What Are the Four Branding Strategies?

You’ve taken growth to an entirely new level in the last year — from personal growth to starting up a business, you’re more dedicated than ever to building your character as well as developing a business, product, or service that holds meaning and will resonate with people.

But how do you know what marketing strategies to implement into your business, product, or service? How do you possibly contribute something meaningful to your team and the marketplace not knowing the success behind it? 

Is there some magical or unique strategy to ensure marketing success, or do you just have to wing it?

The foundation behind branding is incredibly complex, especially for a new business owner, team lead, or product developer. Taking on the challenge of marketing a product, service, or new brand means a lot of trial and error. 

As a beginner, knowing the dos and don’ts of branding and marketing strategy is crucial. 

While there is room for trial and error, researching the four main brand strategies that are in any digital guru’s arsenal could give you the edge to brand like a professional and ensure the continued success of your business, growth-marketing style.

1. Line Extension

What drives the market more than anything else, regardless of what industry you’re in?

Supply and demand.

Say you’re marketing your brand, and the client intake rate is great. But you need something new and fresh, something different to offer your clients. This is where line extension branding comes into play. 

Line extension brand growth strategy relies on offering new or additional products and services in response to client needs. 

Two great examples of line extension brand growth strategy come from Apple and Microsoft. 

In the case of the Apple iPhone, the new phones are always some of the most popular digital products on the market. Consumers always want more when it comes to Apple products, leading to the creation of more variety to each version of the iPhone. The latest: iPhone 12. iPhone 12 pro. iPhone 12 pro max. iPhone 12 mini.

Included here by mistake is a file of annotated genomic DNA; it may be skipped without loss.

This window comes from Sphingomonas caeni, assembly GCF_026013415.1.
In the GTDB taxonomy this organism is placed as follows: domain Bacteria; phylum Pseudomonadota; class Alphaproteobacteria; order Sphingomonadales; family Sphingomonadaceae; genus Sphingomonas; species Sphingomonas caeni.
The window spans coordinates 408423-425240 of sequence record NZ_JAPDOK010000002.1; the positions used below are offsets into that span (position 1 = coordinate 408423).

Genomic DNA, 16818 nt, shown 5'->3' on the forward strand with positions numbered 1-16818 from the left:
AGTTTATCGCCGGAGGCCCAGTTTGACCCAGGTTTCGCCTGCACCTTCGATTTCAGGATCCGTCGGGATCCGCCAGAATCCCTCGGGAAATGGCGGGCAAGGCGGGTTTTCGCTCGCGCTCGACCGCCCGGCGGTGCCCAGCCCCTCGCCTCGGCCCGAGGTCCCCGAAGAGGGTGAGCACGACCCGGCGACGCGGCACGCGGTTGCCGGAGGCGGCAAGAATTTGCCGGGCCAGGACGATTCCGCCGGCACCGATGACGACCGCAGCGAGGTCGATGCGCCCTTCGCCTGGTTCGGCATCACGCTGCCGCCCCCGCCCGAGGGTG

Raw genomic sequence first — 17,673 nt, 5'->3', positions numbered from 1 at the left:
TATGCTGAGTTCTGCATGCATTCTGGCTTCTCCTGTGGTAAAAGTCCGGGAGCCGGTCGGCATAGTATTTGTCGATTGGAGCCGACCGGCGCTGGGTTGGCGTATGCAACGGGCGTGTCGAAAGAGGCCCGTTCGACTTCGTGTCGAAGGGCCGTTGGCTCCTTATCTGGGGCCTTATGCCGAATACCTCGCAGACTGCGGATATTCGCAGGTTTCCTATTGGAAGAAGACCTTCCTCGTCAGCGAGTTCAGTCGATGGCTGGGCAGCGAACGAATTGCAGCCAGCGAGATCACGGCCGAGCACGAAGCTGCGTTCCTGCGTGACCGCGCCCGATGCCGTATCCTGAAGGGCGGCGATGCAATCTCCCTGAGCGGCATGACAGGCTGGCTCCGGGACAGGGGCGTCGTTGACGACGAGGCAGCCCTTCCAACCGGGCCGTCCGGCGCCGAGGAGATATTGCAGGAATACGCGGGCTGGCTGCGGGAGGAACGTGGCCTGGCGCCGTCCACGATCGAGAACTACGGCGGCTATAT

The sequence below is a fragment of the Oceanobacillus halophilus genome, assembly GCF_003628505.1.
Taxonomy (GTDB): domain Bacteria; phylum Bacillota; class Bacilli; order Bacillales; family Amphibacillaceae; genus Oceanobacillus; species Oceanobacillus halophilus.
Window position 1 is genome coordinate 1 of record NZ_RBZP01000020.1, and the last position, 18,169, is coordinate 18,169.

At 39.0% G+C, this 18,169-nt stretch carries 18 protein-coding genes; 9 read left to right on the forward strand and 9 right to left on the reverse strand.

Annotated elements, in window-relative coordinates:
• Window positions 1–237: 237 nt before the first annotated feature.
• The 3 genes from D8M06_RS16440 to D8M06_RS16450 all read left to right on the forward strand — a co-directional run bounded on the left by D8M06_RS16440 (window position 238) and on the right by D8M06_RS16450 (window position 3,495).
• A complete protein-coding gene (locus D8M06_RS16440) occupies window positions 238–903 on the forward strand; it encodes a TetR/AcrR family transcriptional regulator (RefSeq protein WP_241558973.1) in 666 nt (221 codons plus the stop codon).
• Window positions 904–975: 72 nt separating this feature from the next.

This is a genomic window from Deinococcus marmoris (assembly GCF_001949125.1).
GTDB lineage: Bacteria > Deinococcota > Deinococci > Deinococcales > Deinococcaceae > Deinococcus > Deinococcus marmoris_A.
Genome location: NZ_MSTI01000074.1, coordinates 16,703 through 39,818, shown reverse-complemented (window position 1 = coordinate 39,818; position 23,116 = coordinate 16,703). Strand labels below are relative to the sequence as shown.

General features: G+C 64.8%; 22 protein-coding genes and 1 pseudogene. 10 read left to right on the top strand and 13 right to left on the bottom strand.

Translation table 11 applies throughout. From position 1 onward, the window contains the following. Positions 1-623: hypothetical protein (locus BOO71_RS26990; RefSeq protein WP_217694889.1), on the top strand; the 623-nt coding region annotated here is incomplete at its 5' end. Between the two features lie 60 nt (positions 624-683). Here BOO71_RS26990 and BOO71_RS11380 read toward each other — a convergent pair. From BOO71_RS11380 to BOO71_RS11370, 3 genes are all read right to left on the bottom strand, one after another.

Similarly, Microsoft combined the consumer drive for laptops and mobile technology in one. The Microsoft Surface laptop offers basic computer structure. Microsoft took that a step further for their consumers by creating the Surface Pro tablet line (with bluetooth keyboards available for those still wanting the traditional computer feel in tablet mode) and the Surface Book, a 2-in-1 laptop and tablet with a detachable magnesium lower body that houses the keyboard, ports, and auxiliary battery. 

The growth of a brand stems from what the consumer wants and how the business responds. 

2. Brand Extension

Brand extension growth strategy incorporates a new brand within a new market to help grow the already existing brand (except you mesh the two together). 

If we wanted to be technical, we could just call this the “spin-off” brand. 

The most basic of brand extension branding strategies involve some of your favorite store shelf products. Nearly every brand (from Kotex, Crest, and Colgate to Nike, Hershey, Lay’s, and Coca-Cola) has implemented brand extension into their growth strategies over time. 

Take Reese’s for example. You have the classic Reese’s Peanut Butter Cup. Everyone loves it, right? Hershey took it further to incorporate multiple spin-offs of everyone’s favorite peanut butter cup.